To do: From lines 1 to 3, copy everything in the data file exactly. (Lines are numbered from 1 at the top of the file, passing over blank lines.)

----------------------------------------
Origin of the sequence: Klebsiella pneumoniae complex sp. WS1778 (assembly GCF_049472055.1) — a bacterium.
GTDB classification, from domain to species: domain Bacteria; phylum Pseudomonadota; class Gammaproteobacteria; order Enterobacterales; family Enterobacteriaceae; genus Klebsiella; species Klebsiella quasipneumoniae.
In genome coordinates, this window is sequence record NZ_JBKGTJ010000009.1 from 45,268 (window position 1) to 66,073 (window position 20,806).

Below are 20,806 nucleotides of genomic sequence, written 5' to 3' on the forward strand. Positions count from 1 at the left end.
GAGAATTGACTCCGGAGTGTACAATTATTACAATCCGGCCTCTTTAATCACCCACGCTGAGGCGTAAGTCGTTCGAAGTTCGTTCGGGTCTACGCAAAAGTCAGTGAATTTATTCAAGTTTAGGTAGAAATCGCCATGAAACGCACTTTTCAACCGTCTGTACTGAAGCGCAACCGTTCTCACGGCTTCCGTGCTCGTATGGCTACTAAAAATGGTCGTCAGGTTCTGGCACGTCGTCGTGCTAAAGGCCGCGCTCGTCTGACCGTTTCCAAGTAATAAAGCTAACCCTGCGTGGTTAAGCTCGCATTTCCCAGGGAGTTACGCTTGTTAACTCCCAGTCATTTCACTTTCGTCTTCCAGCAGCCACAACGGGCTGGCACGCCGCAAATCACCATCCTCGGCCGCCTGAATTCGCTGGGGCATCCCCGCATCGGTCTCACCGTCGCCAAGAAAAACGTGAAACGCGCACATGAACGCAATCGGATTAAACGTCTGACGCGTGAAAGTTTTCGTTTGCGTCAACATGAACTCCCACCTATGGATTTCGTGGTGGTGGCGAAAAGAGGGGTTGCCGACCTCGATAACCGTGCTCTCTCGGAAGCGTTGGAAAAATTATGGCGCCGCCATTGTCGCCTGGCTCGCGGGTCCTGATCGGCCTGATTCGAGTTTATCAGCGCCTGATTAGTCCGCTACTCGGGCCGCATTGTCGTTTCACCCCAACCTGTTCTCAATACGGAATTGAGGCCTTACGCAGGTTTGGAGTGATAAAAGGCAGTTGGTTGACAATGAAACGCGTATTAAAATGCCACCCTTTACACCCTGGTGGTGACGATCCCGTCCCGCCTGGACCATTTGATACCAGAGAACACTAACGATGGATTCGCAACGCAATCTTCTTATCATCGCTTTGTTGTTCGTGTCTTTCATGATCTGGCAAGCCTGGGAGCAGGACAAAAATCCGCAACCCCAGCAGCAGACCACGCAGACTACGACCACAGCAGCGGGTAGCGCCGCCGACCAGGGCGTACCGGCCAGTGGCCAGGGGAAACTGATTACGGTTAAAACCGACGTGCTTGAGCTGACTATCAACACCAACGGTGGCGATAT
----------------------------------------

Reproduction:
Origin of the sequence: Klebsiella pneumoniae complex sp. WS1778 (assembly GCF_049472055.1) — a bacterium.
GTDB classification, from domain to species: domain Bacteria; phylum Pseudomonadota; class Gammaproteobacteria; order Enterobacterales; family Enterobacteriaceae; genus Klebsiella; species Klebsiella quasipneumoniae.
In genome coordinates, this window is sequence record NZ_JBKGTJ010000009.1 from 45,268 (window position 1) to 66,073 (window position 20,806).